SAGINAW, Mich. — A hundred dollars usually covers a weekly grocery run for Melissa Miller's family of four.
On Wednesday, as she packed shopping bags into the back of her car at a suburban Kroger store here, she marveled at a $131.07 receipt — and worried about her pandemic food stamp benefits sunsetting at the end of the school year.
Miller, 38, couldn't pick between the two candidates in last year's presidential election, but she approves of President Joe Biden's plans to raise taxes on corporations and the wealthiest Americans to help underwrite his agenda.
"Do it," she said. "They should be paying a little bit more."
That sentiment, familiar in Democratic messaging, is common among residents of this swing county in a swing state, where the unemployment rate — 6.8 percent in March — remains higher than the national average.
But the other side of the tax coin is represented here, too: Republican arguments that heftier levies will result in corporations passing costs to consumers, wealthy individuals finding loopholes, and the economy slowing down.
"When they jack up the taxes on companies, the prices are going to go up," Orval Wolfgram, a retired General Motors engineer, said. "It's going to be back on us."
This county, almost evenly divided politically, will be a battleground for Washington's prescriptions on the economy, including tax rates. In 2016, Donald Trump won here by a margin of less than 1 percent, breaking a string of seven straight Democratic nominees taking the county. Four years later, Biden beat Trump by 303 votes, or less than three-tenths of a percentage point, on his way to flipping the state and the presidency.
He has said over and over, during the campaign and the first few months of his presidency, that the rich should "pay their fair share." Surveys dating back decades show sustained majority support for that idea, and John Anzalone, Biden's pollster, told Axios earlier this year that it polls better than most of the president's proposals.
"The middle class is tired of carrying the tax burden for the country," Anzalone said. "They are pissed off. They aren't anti-rich or anti-corporate. They are anti-not-paying your fair share."
In a national NBC News poll released late last month, 59 percent of adults said Biden's American Jobs Plan — which would raise taxes to at least partially pay for $2 trillion in spending on roads, bridges, broadband, housing and other items — is a good idea. Only 21 percent said it is not, and 19 percent did not offer an opinion.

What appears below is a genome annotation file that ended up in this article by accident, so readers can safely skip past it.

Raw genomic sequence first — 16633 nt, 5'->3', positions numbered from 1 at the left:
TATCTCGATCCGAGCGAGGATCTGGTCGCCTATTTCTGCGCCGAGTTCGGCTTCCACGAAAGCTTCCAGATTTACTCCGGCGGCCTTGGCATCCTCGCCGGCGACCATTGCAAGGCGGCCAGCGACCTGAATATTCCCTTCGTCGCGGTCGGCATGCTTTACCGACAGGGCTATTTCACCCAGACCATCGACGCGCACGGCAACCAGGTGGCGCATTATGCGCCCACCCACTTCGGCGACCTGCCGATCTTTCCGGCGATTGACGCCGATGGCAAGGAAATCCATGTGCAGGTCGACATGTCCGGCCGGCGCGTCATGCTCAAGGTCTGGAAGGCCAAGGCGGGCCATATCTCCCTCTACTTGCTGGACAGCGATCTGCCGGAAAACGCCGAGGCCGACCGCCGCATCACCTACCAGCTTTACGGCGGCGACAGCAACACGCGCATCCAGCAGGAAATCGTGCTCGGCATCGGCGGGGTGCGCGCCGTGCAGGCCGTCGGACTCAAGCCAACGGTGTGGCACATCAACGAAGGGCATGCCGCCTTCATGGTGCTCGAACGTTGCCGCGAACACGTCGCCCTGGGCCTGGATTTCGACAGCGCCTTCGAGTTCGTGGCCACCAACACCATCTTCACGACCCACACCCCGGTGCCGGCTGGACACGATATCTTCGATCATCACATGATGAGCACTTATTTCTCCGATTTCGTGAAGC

The true test of the popularity of Biden's agenda won't arrive until the midterm elections November next year. He is coming to Michigan next week to campaign for his plans, but not to a politically competitive area like Saginaw County.
Instead, he'll promote incentives for electric cars at a Ford plant in heavily Democratic Dearborn, a densely populated Detroit suburb in overwhelmingly Democratic Wayne County.
He'll get more bang for his time in the more populous area, but he will also avoid the resistance he would get from some residents here. Some of them have information — and some have misinformation — about his plans.
"I don't like what he's doing to remove bridges for racial equity," Cindy Brown, 59 and a Trump supporter, said incorrectly describing one of Biden's proposals.
"The east side is divided by the river," Brown, who is white, said of the predominantly Black section of Saginaw east of the city's namesake river. "They're coming across the river."
While bridges connect communities, Biden has proposed taking out some highways that have long effectively segregated cities.
Dolores Adkins, Brown's 79-year-old mother, didn't vote for Trump or Biden. She simply said Biden is proposing "too much money" for her tastes.
Waiting for a bus at the Rosa Parks Transfer Center in downtown Saginaw on Wednesday, Craig Jones, 42, said that the federal government should be doing more for the public.
"It's been helpful, but not enough," said Jones, who recently landed a job at a Wendy's fast-food restaurant. He didn't vote in 2020, but he likes Biden's approach to raising revenue.
"It's about time someone is taxing the rich," he said.
At the same time, according to several unemployed men who spoke to NBC News, benefits have been generous enough to discourage a return to work.
"They're paying probably a little more than you would get at a regular job," said David Abrams, 24, who had a job sorting and washing auto parts for two years before the pandemic. "Do I want to rush myself back to work?" he asked, rhetorically.
In the midst of tumult, Miller isn't buying the notion that raising taxes on the wealthy will choke the economy and hurt lower- and middle-class families.
"On a serious note," she said, "it's bulls---."